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Pre-July 7 right-hand drive vehicles allowed

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Nearly 200 owners of right-hand drive vehicles protest in the capital’s Dangkor district on July 5. FB

Pre-July 7 right-hand drive vehicles allowed

Prime Minister Hun Sen has granted the relief requested by owners of right-hand drive (RHD) vehicles, announcing on July 6 that import tax can be paid without having to first convert them to left-hand drive. The premier ordered that all future imports of right-hand drive vehicles be confiscated and destroyed.

On July 5, roughly 200 right-hand drive vehicle owners blocked the road at Kuor Srov roundabout in the capital’s Dangkor district to protest government policy concerning their vehicles. One protester who identified himself only as Huot said they gathered to petition the government – and especially the prime minister – to allow them to pay their taxes without modifying their vehicles to use left-hand drive.

He added that they would have to spend $3,000 to $4,000 on modifying their vehicles to left-hand drive, while high taxes have already been imposed according to each type of vehicle and this is a severe burden on them that will affect their standard of living.

Hun Sen’s decision – which effectively reversed the policy due to come into force with vehicle seizures – came just a day after the protest, which was specifically requesting the premier’s intervention to allow them to pay their taxes after the deadline for converting their vehicles, which passed on June 30.

“To those who have right-hand vehicles who petitioned yesterday to be able to pay taxes without having to change the side their steering wheel is on, I will grant your request. You must pay your taxes, but you are not required to change to left-hand drive steering,” he said. “For those who have already gotten their vehicles changed, that is good for you because now you have left-hand vehicles like everyone else.”

Speaking at the departure ceremony for Cambodia’s athletes competing in the 2022 ASEAN Para Games in Indonesia, Hun Sen said many vehicles have already changed their drive side, while some others are booked to do so at authorised mechanics already. But if they have not done so, they have no need to change it because now they can pay their taxes and get the letter from the customs officials and have a fully legal vehicle that is eligible to be assigned number plates.

He also warned that new illegally imported right-hand drive vehicles will be impounded and destroyed and those responsible will be punished under the law.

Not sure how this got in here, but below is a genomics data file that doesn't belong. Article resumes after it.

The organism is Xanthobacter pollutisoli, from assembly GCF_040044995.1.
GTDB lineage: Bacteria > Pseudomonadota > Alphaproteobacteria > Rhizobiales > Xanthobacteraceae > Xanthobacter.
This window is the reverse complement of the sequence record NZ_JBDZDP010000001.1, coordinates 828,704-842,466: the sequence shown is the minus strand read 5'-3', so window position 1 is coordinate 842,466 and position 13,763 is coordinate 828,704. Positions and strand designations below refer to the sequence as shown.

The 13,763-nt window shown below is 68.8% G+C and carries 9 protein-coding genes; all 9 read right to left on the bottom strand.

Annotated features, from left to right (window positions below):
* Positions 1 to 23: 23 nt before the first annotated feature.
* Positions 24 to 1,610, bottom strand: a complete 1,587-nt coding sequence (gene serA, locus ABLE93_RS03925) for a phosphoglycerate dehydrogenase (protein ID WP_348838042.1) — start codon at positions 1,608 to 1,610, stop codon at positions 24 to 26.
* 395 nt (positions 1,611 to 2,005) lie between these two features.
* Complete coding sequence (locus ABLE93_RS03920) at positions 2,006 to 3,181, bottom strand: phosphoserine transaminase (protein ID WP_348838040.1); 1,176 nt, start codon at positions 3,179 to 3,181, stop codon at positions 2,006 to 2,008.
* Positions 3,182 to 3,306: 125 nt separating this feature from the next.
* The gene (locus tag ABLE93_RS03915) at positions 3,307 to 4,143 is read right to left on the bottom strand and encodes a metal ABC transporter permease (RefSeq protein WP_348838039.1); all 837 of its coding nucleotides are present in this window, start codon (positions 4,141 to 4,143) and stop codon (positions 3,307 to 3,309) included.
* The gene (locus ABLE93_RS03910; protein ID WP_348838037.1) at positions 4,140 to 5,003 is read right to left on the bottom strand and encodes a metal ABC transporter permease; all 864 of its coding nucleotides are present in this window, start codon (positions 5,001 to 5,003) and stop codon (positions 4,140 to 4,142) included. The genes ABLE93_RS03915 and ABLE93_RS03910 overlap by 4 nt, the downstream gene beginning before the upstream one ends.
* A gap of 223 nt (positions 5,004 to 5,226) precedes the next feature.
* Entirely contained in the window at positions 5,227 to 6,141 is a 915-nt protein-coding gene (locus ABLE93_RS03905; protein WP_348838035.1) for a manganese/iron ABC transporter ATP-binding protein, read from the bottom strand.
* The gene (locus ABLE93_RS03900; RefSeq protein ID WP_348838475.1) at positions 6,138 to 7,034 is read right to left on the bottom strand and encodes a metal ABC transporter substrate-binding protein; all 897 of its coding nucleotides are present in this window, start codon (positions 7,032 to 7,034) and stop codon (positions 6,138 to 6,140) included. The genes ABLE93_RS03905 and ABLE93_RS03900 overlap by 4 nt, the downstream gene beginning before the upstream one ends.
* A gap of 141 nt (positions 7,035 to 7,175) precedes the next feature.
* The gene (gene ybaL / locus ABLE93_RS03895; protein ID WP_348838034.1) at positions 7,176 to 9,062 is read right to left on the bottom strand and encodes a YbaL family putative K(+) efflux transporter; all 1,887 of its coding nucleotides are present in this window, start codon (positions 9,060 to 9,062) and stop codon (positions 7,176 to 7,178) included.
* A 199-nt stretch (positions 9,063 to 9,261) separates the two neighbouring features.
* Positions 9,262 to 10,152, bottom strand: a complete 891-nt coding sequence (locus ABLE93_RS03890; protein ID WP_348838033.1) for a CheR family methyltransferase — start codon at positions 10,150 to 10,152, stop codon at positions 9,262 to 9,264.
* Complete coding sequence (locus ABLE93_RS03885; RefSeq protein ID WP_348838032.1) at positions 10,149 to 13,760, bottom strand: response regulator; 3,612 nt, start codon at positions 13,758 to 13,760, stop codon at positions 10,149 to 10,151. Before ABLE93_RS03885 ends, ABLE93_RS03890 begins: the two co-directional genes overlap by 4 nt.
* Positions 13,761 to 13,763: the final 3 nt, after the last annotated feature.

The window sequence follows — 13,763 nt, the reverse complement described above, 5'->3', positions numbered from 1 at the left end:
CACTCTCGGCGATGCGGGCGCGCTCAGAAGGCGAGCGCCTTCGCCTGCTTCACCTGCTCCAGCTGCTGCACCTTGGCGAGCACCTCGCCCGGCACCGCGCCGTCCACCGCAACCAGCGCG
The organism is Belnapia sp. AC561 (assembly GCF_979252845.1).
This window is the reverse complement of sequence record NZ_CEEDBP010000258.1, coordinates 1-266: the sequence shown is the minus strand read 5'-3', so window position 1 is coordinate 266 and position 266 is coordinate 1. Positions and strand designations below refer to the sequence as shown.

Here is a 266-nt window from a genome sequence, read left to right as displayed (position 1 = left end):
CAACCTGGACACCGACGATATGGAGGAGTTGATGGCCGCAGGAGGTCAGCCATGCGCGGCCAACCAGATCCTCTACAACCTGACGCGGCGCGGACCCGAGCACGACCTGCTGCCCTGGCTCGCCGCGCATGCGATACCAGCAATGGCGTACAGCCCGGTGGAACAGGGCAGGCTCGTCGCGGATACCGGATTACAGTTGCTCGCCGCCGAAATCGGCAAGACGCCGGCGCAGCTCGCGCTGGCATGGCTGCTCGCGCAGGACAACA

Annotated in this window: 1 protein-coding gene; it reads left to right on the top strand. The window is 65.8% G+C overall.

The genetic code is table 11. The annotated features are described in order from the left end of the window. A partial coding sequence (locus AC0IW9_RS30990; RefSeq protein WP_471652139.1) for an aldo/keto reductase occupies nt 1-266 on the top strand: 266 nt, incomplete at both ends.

“Now I’ll confirm that the timeline starts from July 7. Starting tomorrow, any new illegal right-hand vehicles will not be permitted to pay taxes even if they change their steering wheels. If we see them we will just seize them and there won’t be any arguments about it.

According to the premier, there were 6,999 right-hand drive vehicles registered for modification of the steering wheel and 4,299 of them have already undergone the conversion, while 2,509 had yet to do so and now won’t have to.

Nong Sambor, one of the right-hand drive vehicle owners, said he had already registered to convert his truck’s steering wheel, but he was happy to hear Hun Sen’s announcement.

“I bought my truck more than five years ago. Because I didn’t have enough money to buy a legal truck, I decided to buy this right-hand one. From my experience, I urge other people not to buy right-hand drive vehicles because they are not easy to operate and importers should stop importing them here. But if they keep illegally importing them without penalty, then people without much money will keep buying them,” he said.

Asia Injury Prevention Fund (AIP) country director Kim Pagna said that based on the principles of safety, all right-hand drive vehicles must be transformed to left-hand, but the government has the power to permit such vehicles to travel on the road if it chooses to do so.

He suggested that there should be clear procedures for right-hand vehicle drivers to follow in order to avoid traffic accidents on the road as it is very dangerous to drive them in Cambodia’s traffic and roads system.

“I also suggest that the government consider some further limitations such as a maximum speed outside townships for right-hand vehicles, which is related to the problem of overtaking. Secondly, there should be additional training required for those who have right-hand vehicles, particularly on the risks their vehicles pose,” he said.

He said he supported Hun Sen’s order to seize all new right-hand vehicles because if it is done consistently, it should prevent any new imports from taking place.

Chhuon Von, head of the General Department of Road Transport under the Ministry of Public Works and transport, said the ministry was ready to register the right-hand vehicles according to the premier’s instructions.


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